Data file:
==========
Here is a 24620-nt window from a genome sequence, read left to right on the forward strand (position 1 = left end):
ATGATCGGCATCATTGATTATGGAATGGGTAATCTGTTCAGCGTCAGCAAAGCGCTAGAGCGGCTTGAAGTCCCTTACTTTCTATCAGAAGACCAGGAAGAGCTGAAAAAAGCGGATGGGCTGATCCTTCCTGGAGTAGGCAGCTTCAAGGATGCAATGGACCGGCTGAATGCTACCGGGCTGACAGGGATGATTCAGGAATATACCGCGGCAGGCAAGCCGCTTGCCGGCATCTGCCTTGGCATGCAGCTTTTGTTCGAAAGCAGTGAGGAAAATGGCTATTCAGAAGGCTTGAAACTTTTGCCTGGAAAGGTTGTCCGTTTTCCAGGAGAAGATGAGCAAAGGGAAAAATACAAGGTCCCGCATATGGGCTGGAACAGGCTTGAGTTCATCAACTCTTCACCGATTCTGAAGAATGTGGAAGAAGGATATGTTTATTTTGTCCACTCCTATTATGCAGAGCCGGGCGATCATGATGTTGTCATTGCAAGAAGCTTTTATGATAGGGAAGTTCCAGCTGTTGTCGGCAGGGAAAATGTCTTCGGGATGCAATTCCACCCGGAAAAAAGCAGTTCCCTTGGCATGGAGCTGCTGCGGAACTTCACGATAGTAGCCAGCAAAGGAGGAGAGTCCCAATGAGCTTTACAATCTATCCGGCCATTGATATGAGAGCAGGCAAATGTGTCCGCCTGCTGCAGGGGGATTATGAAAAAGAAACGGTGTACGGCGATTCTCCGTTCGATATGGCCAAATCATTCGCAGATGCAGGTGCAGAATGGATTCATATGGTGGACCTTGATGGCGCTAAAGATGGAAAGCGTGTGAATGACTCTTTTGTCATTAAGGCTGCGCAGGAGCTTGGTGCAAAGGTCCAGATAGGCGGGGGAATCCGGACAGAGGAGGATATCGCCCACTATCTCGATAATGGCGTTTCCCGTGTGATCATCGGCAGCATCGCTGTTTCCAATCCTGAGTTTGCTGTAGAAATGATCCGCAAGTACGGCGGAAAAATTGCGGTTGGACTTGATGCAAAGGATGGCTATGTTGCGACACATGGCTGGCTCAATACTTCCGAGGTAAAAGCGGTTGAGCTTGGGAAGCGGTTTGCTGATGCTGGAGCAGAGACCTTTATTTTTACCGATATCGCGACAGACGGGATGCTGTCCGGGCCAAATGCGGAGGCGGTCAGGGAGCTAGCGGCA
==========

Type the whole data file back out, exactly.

Here is a 24620-nt window from a genome sequence, read left to right on the forward strand (position 1 = left end):
ATGATCGGCATCATTGATTATGGAATGGGTAATCTGTTCAGCGTCAGCAAAGCGCTAGAGCGGCTTGAAGTCCCTTACTTTCTATCAGAAGACCAGGAAGAGCTGAAAAAAGCGGATGGGCTGATCCTTCCTGGAGTAGGCAGCTTCAAGGATGCAATGGACCGGCTGAATGCTACCGGGCTGACAGGGATGATTCAGGAATATACCGCGGCAGGCAAGCCGCTTGCCGGCATCTGCCTTGGCATGCAGCTTTTGTTCGAAAGCAGTGAGGAAAATGGCTATTCAGAAGGCTTGAAACTTTTGCCTGGAAAGGTTGTCCGTTTTCCAGGAGAAGATGAGCAAAGGGAAAAATACAAGGTCCCGCATATGGGCTGGAACAGGCTTGAGTTCATCAACTCTTCACCGATTCTGAAGAATGTGGAAGAAGGATATGTTTATTTTGTCCACTCCTATTATGCAGAGCCGGGCGATCATGATGTTGTCATTGCAAGAAGCTTTTATGATAGGGAAGTTCCAGCTGTTGTCGGCAGGGAAAATGTCTTCGGGATGCAATTCCACCCGGAAAAAAGCAGTTCCCTTGGCATGGAGCTGCTGCGGAACTTCACGATAGTAGCCAGCAAAGGAGGAGAGTCCCAATGAGCTTTACAATCTATCCGGCCATTGATATGAGAGCAGGCAAATGTGTCCGCCTGCTGCAGGGGGATTATGAAAAAGAAACGGTGTACGGCGATTCTCCGTTCGATATGGCCAAATCATTCGCAGATGCAGGTGCAGAATGGATTCATATGGTGGACCTTGATGGCGCTAAAGATGGAAAGCGTGTGAATGACTCTTTTGTCATTAAGGCTGCGCAGGAGCTTGGTGCAAAGGTCCAGATAGGCGGGGGAATCCGGACAGAGGAGGATATCGCCCACTATCTCGATAATGGCGTTTCCCGTGTGATCATCGGCAGCATCGCTGTTTCCAATCCTGAGTTTGCTGTAGAAATGATCCGCAAGTACGGCGGAAAAATTGCGGTTGGACTTGATGCAAAGGATGGCTATGTTGCGACACATGGCTGGCTCAATACTTCCGAGGTAAAAGCGGTTGAGCTTGGGAAGCGGTTTGCTGATGCTGGAGCAGAGACCTTTATTTTTACCGATATCGCGACAGACGGGATGCTGTCCGGGCCAAATGCGGAGGCGGTCAGGGAGCTAGCGGCA